The Wall Street Journal today has an article today by Sharon Begley in the Science Journal column (only online for subscribers, sorry) about our mind’s amazing ability to find good in every situation, no matter how bad it may be.
It describes several experiments where subjects were either tricked or forced into making bad choices. In the first, a Swedish experiment, people were asked to choose the more attractive of two women in photos. After their choice, the experimenter put the chosen photo face down and slid it to the subject, secretly switching the photo for the less attractive one in the process. Interestingly,
Few subjects batted an eye. Looking at unchosen [photo], they smoothly explained why they had chosen her (“She was smiling,” “She looks hot”), even though they hadn’t.
Professor Daniel Gilbert at Harvard is doing similar experiments. Subjects are told they’ll need to partner with someone who’d likable and trustworthy. The then pick one of four folders at random, not knowing that each contains the same bio of an unlikable, untrustworthy person. The subjects still managed to read good into the bad description of this person. Even when compared to bios of others, they continued to see their choice as superior.
Later, the experimenter would tell the subject that they were subliminally sending them signals to chose the best candidate. Since they had already convinced themselves that they had chosen the best candidate, they needed to explain why, so they bought this explanation. He calls that ‘the illusion of external agency’.
The main gist of the article is that this is where religious belief come from. We desire positive explanations of bad situations like the Asian tsunami, the Pakistan earthquake and the Gulf hurricanes. So we say it was God, even if we cannot say what he was doing, we say He knows best.
I find a certain level of truth and irony in this research. I think there’s a powerful truth in it, people do try to explain away their own bad choices or bad situations by saying God did it for some reason. Get too many red lights on the way to work? Maybe God is protecting me from an errant driver up ahead. Have to file for bankruptcy? God wants me to rely on Him, not money. Katrina devastates New Orleans? It’s his judgement on their sinful lifestyle. The common theme is that it’s not my fault nor should I worry about acting as a result of this, God is in control. As a result, the chronically late or the bankrupt person don’t look at their behaviors and make changes, but instead simply get a warm fuzzy feeling about God’s providence and go on. Others look at disasters like Katrina and see people getting what their sins deserve and miss the opportunity to be like Jesus and meet the needs of the hopeless. Our minds and hearts have a powerful tendency to convince us that what we already believe and see is right, and to interpret the things that happen around us in light of our current point of view. God’s way for us, however, is to constantly re-submit our will and viewpoint to his, which is perfect. A couple of scriptures come to mind:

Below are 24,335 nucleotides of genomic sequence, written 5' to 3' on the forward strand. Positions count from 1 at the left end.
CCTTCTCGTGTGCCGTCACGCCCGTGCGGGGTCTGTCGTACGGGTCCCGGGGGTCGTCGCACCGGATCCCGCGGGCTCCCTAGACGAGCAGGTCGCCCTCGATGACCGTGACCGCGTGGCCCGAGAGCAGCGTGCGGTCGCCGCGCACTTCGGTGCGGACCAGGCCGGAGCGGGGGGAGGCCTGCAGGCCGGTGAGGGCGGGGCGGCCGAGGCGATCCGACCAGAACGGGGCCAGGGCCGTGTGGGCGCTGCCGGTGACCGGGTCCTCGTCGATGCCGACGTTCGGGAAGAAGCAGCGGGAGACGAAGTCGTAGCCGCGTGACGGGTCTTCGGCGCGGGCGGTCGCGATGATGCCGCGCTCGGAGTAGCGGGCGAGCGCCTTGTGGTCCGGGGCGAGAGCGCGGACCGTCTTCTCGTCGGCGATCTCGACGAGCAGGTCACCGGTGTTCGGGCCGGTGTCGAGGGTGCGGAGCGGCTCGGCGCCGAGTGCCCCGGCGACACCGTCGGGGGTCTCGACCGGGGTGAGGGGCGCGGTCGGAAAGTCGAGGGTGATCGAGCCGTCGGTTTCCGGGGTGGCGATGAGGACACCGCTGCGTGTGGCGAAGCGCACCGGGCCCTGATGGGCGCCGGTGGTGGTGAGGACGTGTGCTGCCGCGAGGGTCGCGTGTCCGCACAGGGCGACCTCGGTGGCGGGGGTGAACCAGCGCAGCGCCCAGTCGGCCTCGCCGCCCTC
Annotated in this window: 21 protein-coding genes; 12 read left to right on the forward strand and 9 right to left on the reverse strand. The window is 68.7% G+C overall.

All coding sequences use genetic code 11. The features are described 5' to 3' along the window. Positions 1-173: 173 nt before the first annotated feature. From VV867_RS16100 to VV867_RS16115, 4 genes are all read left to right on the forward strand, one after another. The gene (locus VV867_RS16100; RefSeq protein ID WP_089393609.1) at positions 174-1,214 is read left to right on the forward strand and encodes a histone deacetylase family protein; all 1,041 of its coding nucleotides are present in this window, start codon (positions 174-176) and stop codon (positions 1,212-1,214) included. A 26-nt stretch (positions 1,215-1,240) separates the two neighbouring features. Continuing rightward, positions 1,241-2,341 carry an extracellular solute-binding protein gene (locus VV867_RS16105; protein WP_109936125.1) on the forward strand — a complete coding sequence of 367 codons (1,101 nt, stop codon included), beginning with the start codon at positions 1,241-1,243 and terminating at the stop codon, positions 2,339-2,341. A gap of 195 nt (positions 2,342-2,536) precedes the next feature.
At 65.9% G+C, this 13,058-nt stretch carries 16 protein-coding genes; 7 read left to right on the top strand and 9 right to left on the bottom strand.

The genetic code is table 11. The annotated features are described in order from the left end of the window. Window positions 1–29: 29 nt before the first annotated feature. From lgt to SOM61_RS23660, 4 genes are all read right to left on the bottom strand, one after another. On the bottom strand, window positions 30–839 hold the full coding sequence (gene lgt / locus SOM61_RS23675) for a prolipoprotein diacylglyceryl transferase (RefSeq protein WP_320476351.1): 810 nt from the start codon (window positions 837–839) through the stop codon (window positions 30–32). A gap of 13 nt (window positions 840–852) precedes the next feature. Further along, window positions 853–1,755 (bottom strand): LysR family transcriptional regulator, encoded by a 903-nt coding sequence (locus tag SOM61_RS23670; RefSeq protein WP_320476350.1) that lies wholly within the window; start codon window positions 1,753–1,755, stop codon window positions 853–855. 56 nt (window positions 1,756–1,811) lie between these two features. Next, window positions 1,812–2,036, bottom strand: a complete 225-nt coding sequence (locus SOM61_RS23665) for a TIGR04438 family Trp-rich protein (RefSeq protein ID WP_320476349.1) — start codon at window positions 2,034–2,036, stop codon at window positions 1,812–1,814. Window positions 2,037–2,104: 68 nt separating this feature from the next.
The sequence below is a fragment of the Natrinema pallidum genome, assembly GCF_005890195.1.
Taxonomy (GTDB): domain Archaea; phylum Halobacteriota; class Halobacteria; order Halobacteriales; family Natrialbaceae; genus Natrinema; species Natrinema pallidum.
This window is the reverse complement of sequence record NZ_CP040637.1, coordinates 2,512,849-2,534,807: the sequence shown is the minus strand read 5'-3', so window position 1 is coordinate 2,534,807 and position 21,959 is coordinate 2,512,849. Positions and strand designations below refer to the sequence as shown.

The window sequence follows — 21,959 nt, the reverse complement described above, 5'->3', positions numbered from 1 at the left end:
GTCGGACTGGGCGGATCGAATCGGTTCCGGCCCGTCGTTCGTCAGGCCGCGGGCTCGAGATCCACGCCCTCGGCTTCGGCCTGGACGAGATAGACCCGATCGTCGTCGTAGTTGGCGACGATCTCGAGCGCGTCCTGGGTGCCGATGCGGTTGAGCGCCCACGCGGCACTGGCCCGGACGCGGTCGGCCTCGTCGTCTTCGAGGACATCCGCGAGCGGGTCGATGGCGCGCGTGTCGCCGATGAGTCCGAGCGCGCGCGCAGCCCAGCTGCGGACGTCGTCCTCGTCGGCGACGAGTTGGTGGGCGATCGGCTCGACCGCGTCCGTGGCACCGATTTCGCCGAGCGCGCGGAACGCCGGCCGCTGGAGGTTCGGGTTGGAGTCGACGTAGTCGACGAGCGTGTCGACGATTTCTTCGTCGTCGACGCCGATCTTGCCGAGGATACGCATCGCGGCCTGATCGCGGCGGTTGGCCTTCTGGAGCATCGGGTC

“But blessed is the man who trusts in the LORD,
whose confidence is in him.
He will be like a tree planted by the water
that sends out its roots by the stream.
It does not fear when heat comes;
its leaves are always green.
It has no worries in a year of drought
and never fails to bear fruit.”
The heart is deceitful above all things
and beyond cure.
Who can understand it?
“I the LORD search the heart
and examine the mind,
to reward a man according to his conduct,
according to what his deeds deserve.”Jeremiah 17:7-10
Our heart is deceitful, but we will be blessed if we put our confidence in God’s ways. I suppose that one could say that blindly attributing events to God is putting our trust in Him, but I look at this differently. I see it as saying ‘Conform your view and your will to mine, and it will go well with you’ rather than ‘No matter what happens, trust that it is good because I am in control.’
Do not put out the Spirit’s fire; do not treat prophecies with contempt. Test everything. Hold on to the good. Avoid every kind of evil.1 Thessalonians 5:19-22
I ask myself ‘Why?’ a lot. Why do I want this? Why do I think this way? Why do I believe what I do? I do this because I know my heart is deceitful and I must constantly test it to see if it is conformed to God. God is truth and my faith in Him need not be afraid of questioning, testing and digging. I am confident that nothing I find will contradict Him, His word or His will.
The irony I find in this article is that the researchers are using this evidence to show how religion and the idea of God may be false. Of course it feeds their own preconceived notion about God that this would be true. Are they testing themselves? Are they using this to validate their own notions about God and to avoid asking themselves the hard questions of why they don’t believe in Him? Perhaps their saying to themselves (without knowing it), “See, religion is false and God doesn’t exist. It’s all a convenient illusion. I was right all along.”